Chainsaw-wielding maniacs and brain-munching zombies are common tropes in horror films and haunted houses, which, in normal years, are popular Halloween-season destinations for thrill seekers. But what makes such fearsome experiences so compelling, and why do we actively seek them out in frightful recreational settings?
New research accepted for publication in the journal Psychological Science reveals that horror entertains us most effectively when it triggers a distinct physical response—measured by changes in heart rate—but is not so scary that we become overwhelmed. That fine line between fun and an unpleasant experience can vary from person to person.
“By investigating how humans derive pleasure from fear, we find that there seems to be a ‘sweet spot’ where enjoyment is maximized,” said Marc Malmdorf Andersen, a researcher at the Interacting Minds Center at Aarhus University and lead author of the paper. “Our study provides some of the first empirical evidence on the relationship between fear, enjoyment, and physical arousal in recreational forms of fear.”
For years, researchers have suspected that physiological arousal, such as a quickening pulse and a release of hormones in the brain, may play a key role in explaining why so many people find horror movies and haunted houses so attractive.
Until now, however, a direct relationship between arousal and enjoyment from these types of activities has not been established. “No prior studies have analyzed this relationship on subjective, behavioral, as well as physiological levels,” said Andersen.
To explore this connection, Andersen and his colleagues studied how a group of 110 participants responded to a commercial haunted house attraction in Vejle, Denmark. The researchers fitted each participant with a heart rate monitor, which recorded real-time data as they walked through the attraction. The nearly 50-room haunted house produced an immersive and intimate live-action horror experience. The attraction used a variety of scare tactics to frighten guests, including frequent jump scares, in which zombies or other monstrous abominations suddenly appeared or charged toward the guest.
“If people are not very scared, they do not enjoy the attraction as much . . . a ‘just-right’ amount of fear is central for maximizing enjoyment.”
Marc Malmdorf Andersen (Aarhus University)
The researchers also studied the participants in real time through closed-circuit monitors inside the attraction. This enabled the team to make first-hand observations of participants’ reactions to the most frightening elements, and, subsequently, to have independent coders analyze participants’ behavior and responses.
After the experience, participants evaluated their level of fright and enjoyment for each encounter. By comparing these self-reported experiences with the data from heart rate monitors and surveillance cameras, the researchers were able to compare the fear-related and enjoyment-related elements of the attraction on subjective, behavioral, and physiological levels.
What Is Recreational Fear?
Recreational fear refers to the mixed emotional experience of feeling fear and enjoyment at the same time. Fear is generally considered to be an unpleasant emotion that evolved to protect people from harm. Paradoxically, humans sometimes seek out frightening experiences for purely recreational purposes. “Past studies on recreational fear, however, have not been able to establish a direct relationship between enjoyment and fear,” said Andersen.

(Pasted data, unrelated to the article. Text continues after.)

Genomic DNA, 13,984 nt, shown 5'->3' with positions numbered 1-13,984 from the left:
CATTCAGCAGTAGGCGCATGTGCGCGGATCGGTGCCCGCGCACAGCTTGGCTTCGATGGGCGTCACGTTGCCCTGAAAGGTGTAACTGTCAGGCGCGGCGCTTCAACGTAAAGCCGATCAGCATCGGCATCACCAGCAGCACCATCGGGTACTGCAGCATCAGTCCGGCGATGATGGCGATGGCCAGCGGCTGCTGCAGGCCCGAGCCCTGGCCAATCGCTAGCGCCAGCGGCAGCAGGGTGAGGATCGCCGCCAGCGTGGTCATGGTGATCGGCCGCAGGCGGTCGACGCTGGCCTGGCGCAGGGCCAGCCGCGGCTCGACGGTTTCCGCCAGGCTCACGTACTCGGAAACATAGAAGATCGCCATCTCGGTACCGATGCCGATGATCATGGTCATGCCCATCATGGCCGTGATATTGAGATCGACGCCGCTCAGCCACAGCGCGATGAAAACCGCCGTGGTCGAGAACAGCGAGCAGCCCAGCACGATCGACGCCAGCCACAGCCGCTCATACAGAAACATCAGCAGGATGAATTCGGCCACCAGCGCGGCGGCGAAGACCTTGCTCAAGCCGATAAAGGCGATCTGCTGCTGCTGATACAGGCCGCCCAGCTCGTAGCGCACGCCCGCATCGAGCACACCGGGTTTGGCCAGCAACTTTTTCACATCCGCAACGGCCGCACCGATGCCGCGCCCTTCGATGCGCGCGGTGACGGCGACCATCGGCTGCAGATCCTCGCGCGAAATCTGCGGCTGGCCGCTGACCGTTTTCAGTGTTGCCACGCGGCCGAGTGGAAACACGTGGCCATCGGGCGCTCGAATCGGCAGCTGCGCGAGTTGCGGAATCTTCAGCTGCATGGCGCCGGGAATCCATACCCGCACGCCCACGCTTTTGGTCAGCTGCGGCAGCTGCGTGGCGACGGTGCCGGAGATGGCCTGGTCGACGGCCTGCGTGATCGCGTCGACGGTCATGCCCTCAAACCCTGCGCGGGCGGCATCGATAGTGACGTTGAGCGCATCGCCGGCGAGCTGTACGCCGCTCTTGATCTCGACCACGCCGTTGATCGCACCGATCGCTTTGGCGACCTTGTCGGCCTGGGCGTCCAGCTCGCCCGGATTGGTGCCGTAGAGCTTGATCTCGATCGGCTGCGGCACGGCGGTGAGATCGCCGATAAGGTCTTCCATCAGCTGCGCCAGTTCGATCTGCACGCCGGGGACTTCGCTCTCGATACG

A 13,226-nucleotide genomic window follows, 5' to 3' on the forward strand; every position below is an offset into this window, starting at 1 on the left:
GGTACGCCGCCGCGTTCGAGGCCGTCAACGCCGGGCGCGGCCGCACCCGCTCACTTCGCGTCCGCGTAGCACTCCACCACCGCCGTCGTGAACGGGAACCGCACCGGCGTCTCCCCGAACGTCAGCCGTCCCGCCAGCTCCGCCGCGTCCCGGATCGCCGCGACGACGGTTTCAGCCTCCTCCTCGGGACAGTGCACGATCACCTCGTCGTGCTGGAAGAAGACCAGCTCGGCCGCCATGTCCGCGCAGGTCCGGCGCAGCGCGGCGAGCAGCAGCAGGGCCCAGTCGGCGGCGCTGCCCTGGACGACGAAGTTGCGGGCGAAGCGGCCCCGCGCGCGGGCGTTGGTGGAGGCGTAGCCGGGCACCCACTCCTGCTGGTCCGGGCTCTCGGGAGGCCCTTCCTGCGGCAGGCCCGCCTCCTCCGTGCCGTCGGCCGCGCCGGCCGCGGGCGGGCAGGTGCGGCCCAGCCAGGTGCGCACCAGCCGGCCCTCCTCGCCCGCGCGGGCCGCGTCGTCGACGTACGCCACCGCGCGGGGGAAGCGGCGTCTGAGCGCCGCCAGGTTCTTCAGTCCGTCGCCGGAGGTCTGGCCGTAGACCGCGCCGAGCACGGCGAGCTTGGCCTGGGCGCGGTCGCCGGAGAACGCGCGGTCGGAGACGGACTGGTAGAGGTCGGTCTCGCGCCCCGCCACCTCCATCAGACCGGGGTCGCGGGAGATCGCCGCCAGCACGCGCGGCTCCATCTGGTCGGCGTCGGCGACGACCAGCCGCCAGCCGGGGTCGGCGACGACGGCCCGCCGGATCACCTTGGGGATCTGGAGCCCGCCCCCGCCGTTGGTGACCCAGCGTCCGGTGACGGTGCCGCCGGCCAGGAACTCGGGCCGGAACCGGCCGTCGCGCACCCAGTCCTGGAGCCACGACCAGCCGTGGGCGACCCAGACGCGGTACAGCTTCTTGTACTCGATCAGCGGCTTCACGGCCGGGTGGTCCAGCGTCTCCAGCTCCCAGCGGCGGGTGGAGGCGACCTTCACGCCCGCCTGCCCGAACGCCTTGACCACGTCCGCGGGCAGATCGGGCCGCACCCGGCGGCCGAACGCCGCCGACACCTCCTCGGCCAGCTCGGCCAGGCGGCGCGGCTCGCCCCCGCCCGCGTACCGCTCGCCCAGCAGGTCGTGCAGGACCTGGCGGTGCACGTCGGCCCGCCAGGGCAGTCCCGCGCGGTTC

Studies on fearful responses to media, for example, have mostly been conducted in laboratory settings with relatively weak stimuli, such as short video clips from frightening films. Such experimental setups can sometimes make it difficult to measure physiological arousal because responses may be modest in a laboratory context.
“Conducting our study at a haunted attraction, where participants are screaming with both fear and delight, made this task easier,” said Andersen. “It also presented unique challenges, such as the immensely complex logistics associated with conducting empirical studies in a ‘messy’ real-world context like a haunted house.”
Discovering the “Goldilocks Zone”
Plotting the relationship between self-reported fear and enjoyment, the researchers discovered an inverted U-shape trend, revealing an apparent sweet spot for fear where enjoyment is maximized.
“If people are not very scared, they do not enjoy the attraction as much, and the same happens if they are too scared,” said Andersen. “Instead, it seems to be the case that a ‘just-right’ amount of fear is central for maximizing enjoyment.”
The data also showed a similar inverted U-shape for the participants’ heart rate signatures, suggesting that enjoyment is related to just-right deviations from a person’s normal physiological state. However, when fearful encounters trigger large and long-lasting deviations from this normal state, as measured by pulse rates going up and down frequently over a longer period of time, unpleasant sensations often follow.
“This is strikingly similar to what scientists have found to characterize human play,” said Andersen. “We know, for instance, that curiosity is often aroused when individuals have their expectations violated to a just-right degree, and several accounts of play stress the importance of just-right doses of uncertainty and surprise for explaining why play feels enjoyable.”
In other words, when horror fans are watching Freddy Krueger on TV, reading a Stephen King novel, or screaming their way through a haunted attraction, they are essentially playing with fear.